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Exercise & Fitness
Fact: Regular physical activity - even at moderate levels - reduces the risk of heart disease, cancer, high blood pressure, and obesity. Here's another fact: 65% of Americans are considered obese. So while the risks associated with not exercising are clear, we don't seem to be doing anything to change our sedentary ways.

Prevention of Disease

The likelihood of contracting heart disease, diabetes, and other health issues can be directly impacted by our every-day choices. A good place to start for healthy lifestyle habits that can positively affect your health and wellness for years to come: 
1.Try reducing your stress levels. 
2. Adopt some stress-management techniques.
3. Focus on your emotional wellness.
Emotional health and well-being is just as important as physical health.
4. Supplement your diet with fresh vegetables and fruits and natural diet supplements from this website.



The Diet That Kills!

Health Risks of Low-Carbohydrate Diets

Recent media reports have publicized the short-term weight loss that sometimes occurs with the use of low-carbohydrate weight-loss diets. Some of these reports have distorted medical facts and have ignored the potential risks of such diets. Past experience with the fen-phen drug combination and other weight-loss regimens has shown that some people may disregard even serious long-term health risks in hopes of short-term weight loss. 

The American Heart Association,1,2 American Dietetic Association,3 and the American Kidney Fund4 have all published statements warning about the various dangers associated with low-carbohydrate, high-protein diets. We would like to notify you of (1) the potential risks from the long-term use of low-carbohydrate, high-protein diets, (2) currently circulating misunderstandings and deceptive statements made in support of such diets, and (3) the establishment of a registry for individuals who feel they may have been harmed as a result of following a low-carbohydrate, high-protein diet. 

What Is a Low-Carbohydrate Diet?  The theory behind low-carbohydrate diets is that if dieters avoid foods containing carbohydrate, they won't gain weight.

JAMA Call For More 
Studies on Low Carb Diets

More Evidence Needed for Low-carb Diets

Researchers have expressed the need for long-term studies on the effects of low-carbohydrate diets. A review of this currently popular regime suggests that although successful, and with no obvious short-term adverse effects, it is not clear how the diet impacts people in middle age.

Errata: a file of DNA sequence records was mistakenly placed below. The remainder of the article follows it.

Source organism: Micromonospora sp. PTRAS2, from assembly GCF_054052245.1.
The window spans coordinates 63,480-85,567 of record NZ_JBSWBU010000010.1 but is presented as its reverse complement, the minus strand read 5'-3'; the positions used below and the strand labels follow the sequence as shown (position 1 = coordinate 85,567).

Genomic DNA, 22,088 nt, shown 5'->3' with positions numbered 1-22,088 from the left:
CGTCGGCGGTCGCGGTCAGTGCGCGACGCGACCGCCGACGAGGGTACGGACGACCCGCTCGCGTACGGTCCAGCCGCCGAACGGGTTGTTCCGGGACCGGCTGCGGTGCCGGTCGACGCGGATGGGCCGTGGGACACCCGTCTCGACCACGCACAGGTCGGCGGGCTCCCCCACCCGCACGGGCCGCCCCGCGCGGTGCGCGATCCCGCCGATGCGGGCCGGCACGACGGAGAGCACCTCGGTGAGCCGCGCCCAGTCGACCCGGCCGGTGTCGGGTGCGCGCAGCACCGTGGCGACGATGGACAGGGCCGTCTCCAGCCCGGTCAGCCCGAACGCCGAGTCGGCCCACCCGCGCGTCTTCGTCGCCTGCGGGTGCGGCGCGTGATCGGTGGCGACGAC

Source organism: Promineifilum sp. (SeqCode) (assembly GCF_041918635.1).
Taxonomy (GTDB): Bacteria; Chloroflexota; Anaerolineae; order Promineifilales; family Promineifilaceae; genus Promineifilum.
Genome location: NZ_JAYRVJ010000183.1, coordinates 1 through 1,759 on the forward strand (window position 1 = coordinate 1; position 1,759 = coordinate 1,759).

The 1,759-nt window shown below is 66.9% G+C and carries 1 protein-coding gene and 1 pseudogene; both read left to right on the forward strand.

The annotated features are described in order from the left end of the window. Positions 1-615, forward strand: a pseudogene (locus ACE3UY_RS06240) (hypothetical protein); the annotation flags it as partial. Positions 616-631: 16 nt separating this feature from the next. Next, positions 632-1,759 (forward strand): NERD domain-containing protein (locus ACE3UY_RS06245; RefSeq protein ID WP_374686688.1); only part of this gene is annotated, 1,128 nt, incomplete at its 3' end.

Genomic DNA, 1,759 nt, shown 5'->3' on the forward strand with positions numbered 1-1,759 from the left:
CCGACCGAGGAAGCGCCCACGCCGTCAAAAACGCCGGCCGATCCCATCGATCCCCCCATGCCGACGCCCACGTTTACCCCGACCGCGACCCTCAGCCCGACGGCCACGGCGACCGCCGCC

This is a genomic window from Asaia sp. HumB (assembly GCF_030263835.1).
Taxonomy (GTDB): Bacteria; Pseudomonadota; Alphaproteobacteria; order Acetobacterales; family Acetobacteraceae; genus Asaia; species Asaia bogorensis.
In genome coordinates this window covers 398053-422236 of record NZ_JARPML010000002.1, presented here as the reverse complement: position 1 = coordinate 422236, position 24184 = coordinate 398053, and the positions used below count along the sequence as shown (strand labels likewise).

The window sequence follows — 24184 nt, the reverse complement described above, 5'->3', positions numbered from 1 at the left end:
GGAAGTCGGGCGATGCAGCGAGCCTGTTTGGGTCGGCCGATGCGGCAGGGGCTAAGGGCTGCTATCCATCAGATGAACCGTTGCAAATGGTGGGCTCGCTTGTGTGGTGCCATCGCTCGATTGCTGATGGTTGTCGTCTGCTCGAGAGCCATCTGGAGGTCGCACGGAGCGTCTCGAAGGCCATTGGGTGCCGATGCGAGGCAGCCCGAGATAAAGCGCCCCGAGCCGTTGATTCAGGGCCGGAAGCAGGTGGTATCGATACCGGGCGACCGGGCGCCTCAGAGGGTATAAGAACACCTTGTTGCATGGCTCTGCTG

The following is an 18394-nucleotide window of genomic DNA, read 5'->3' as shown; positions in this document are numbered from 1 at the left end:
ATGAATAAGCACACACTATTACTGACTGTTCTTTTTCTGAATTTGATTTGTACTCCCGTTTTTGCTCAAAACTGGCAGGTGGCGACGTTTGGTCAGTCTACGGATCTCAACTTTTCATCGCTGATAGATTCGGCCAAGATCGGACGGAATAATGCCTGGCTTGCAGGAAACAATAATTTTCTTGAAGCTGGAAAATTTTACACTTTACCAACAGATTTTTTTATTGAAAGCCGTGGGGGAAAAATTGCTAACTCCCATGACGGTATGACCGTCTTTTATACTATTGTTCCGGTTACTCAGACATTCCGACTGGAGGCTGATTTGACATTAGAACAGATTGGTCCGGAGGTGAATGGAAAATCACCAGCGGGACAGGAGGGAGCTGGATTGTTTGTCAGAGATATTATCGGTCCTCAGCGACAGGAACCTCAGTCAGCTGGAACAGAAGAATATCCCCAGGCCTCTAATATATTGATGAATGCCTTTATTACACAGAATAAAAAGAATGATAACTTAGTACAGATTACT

People who go on low-carbohydrate diets typically lose weight, but restricted caloric intake and longer diet duration are the biggest reasons why, according to the study from Stanford University Medical Center and collaborators at Yale University.

“”Low-carbohydrate diets have been extremely popular as of late, and the lay press has suggested they’re a safe and effective means of weight loss,”" said lead author Dr Dena Bravata, social science research associate at Stanford’s Center for Primary Care and Outcomes Research. “”While these diets are effective in the short term, weight loss results from reduced calories, not carbohydrate restriction.”"

The study appears in the 9 April issue of the Journal of the American Medical Association.

Despite the popularity of low-carbohydrate/ high-protein diets, and the concern of some in the medical community that these diets are too high in fat and can lead to kidney and liver problems and other health risks, Bravata said little evidence exists on the efficacy and safety of low-carbohydrate diets.

Bravata and her colleagues collected literature on low-carbohydrate diets published between 1966 and 2003. They reviewed a total of 107 diet studies, which involved 3,268 people from around the world. The studies were small and heterogeneous, with carbohydrate and caloric intake, diet duration and participant characteristics varying greatly.

However all of the studies had two things in common: none had participants with a mean age over 53 and none of the randomised and controlled studies lasted longer than 90 days.